The length of the sleeve 50 may vary between a few meters to hundreds of meters depending upon the size of the solar distillation loop apparatus and may be selected by one skilled in the art. However, smaller size distillation loop systems, employing a smaller size sleeve 50, will obtain a greater benefit from the present invention due to the smaller overall water surface area available in a smaller system. The diameter of the sleeve 50 should be less than the diameter of the first pipe 12 so that the sleeve 50 may freely rotate within the first pipe 12.
The sleeve 50 should be constructed of a material that can lift the wastewater flowing through the lower portion of the first pipe 12 into the air flow within the first pipe 12 caused by the fans 26, 28. The air flow will go through and around the sleeve 50, allowing the flow to contact water lifted within the sleeve 50 and on outer surfaces of the sleeve 50, as well as the water flow along the bottom of first pipe 12. This lifting action provides for a significant increase in water surface area contacted by the air flow, and, in turn, increases the evaporation rate of distilled water produced by the loop apparatus. A preferred material for the sleeve 50 comprises a nylon mesh.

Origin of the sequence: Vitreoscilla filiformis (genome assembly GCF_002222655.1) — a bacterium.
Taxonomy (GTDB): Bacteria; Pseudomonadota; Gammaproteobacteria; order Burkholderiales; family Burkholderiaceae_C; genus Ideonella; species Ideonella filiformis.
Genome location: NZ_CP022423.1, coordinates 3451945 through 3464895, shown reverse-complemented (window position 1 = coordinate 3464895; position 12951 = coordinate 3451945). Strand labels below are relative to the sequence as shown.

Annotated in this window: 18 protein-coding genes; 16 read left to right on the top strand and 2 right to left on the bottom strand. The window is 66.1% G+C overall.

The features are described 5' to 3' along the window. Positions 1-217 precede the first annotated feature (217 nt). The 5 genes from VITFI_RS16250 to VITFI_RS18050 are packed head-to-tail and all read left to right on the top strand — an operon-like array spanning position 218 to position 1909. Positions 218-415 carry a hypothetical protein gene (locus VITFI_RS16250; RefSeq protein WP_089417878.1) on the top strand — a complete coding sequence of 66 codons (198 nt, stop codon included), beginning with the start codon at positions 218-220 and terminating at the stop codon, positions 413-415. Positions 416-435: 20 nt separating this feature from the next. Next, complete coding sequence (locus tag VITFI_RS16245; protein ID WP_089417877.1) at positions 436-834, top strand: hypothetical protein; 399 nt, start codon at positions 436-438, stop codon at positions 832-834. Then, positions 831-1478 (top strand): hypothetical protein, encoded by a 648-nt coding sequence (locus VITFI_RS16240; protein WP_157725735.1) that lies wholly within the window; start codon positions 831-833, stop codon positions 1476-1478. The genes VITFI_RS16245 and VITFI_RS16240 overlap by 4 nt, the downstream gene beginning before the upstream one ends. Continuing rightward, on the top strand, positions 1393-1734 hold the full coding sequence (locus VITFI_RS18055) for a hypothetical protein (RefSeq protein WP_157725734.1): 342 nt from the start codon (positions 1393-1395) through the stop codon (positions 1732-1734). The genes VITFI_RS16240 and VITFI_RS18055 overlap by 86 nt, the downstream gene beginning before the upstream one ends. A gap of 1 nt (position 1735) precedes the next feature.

Because nylon mesh material, as well as many other materials that can be employed in constructing the sleeve, is not rigid, support rings 56 may be fitted over the open ends 52, 54 of the sleeve 50 to provide support. If additional support is required due to the length of the sleeve 50, additional support rings 56 may be employed at intervals along the length of the sleeve 50. The support rings can be made of any material that does not rust or break down readily in water such as ABS plastic or stainless steel.
For further support for the sleeve 50, and to provide part of a preferred embodiment of the rotational attachment 60 discussed further below, a spoke 58 may be placed substantially across the diameter of each of the support rings 56. The spoke may be made of the same material as the support rings 56. In a preferred embodiment, the spokes 58 are flat and twisted into a propeller type shape to assist in rotating the sleeve 50. Further, a hole 62 may be placed in the center of the spokes 58 in order to work with the rotational attachment 60.
The rotational attachment 60 should allow the sleeve 50 to rotate freely within the first pipe 12 and may be selected by one skilled in the art. Preferably, the rotational attachment 60 comprises two hangar like fittings attached to the first pipe 12 that are connected through the holes 62 of the spokes 58 so the sleeve 50 may rotate. Alternatively, a wire may be connected across the first pipe 12 and through the holes 62 to allow for sleeve 50 rotation. The materials used in the rotational attachment should be similar to those used for construction of the support rings 56 and spokes 58.